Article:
But the recession, tough immigration laws and spreading violence from transnational crime have deterred Mexicans from immigrating, Sarukhan said. And fewer immigrants has meant a shrinking labor force for farm owners.
Between unloading bags of oranges, 36-year-old Augustin said he has seen “many fewer” immigrants come looking for a job; he blames tough immigration laws. Augustin said he’s worked at the farm for 12 years and supports a wife and children back in Mexico.
Sarukhan is at the forefront of promoting a comprehensive immigration reform agenda with the U.S. His plan — which calls for reform on both sides of the border — includes a temporary worker program in the U.S. and a system to legally identify the country’s 11 million undocumented immigrants.
Immigration reform “is really an economic imperative to the well-being and future of both our countries,” Sarukhan said.
The ambassador said he plans to tap Reps. Jim Costa, D-Fresno, and Devin Nunes, R-Visalia, for support. “They fully understand” the importance of reform, Sarukhan said.
But he said comprehensive immigration reform won’t be possible with the current Congress and during a presidential election year.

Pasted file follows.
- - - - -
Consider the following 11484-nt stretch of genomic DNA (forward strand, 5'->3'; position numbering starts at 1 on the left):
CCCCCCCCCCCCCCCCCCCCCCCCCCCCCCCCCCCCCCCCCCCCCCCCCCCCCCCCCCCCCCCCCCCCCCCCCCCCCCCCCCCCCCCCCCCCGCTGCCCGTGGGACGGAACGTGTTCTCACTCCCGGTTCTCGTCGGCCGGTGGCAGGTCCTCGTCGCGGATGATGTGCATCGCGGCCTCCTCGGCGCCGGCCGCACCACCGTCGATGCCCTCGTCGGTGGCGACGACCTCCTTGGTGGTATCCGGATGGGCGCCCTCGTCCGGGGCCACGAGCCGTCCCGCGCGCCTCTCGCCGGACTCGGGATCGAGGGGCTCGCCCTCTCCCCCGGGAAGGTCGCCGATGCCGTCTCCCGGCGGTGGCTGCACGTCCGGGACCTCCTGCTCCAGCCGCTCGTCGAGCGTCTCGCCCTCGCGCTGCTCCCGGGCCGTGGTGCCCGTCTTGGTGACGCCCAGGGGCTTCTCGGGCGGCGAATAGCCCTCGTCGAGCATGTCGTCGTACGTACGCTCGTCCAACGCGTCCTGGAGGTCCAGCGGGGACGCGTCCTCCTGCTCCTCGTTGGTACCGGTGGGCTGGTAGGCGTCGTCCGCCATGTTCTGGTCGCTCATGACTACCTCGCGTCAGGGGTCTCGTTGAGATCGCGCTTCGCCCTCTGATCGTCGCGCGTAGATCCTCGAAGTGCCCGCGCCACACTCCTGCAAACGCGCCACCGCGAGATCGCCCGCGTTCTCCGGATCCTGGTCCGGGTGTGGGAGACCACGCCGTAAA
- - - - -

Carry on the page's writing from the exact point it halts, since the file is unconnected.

Sarukhan is concerned that anti-immigrant sentiments in some states could hurt the immigrant labor force everywhere. The ambassador called Alabama’s far-reaching immigration legislation a “self-inflicted wound.” The law, which requires police to determine citizenship status during traffic stops and government offices to verify legal residency for everyday transactions, drove immigrant agriculture workers out of the state, leaving farms without a work force to harvest the crops.
Valley farmers also voiced concern Thursday about E-Verify, an Internet-based system that companies use to confirm that an employee or job applicant is legally authorized to work in the U.S.
Sarukhan is more optimistic about a number of efforts rolled out at the Mexican Consulate that are aimed at empowering the Mexican community, which lags in health care access and education. The consulate hosts a number of health clinics and is working on programs to address the high dropout rate of Hispanic students. Recently, the San Joaquin College of Law opened a free legal clinic at the consulate.
Sarukhan said Mexico’s health care reform, anticipated this spring or summer, will also help struggling Valley immigrants. The country is preparing to extend universal health coverage to all citizens — including those living in the U.S. He said Mexicans living abroad and their families will get health care through the Mexican government, which will improve the quality of life for many Valley immigrants.
As Mexico’s economy and social services strengthen and the country continues its steady rise to a middle-income nation, Sarukhan said, more Mexicans may be encouraged to stay in their country rather than immigrate north. That could put the future of many Valley farms in jeopardy.
A career diplomat with Armenian roots, Sarukhan, 48, said he was a teenager when he first visited Fresno, where he has relatives in the city’s sizable Armenian community. He became ambassador to the U.S. in 2007.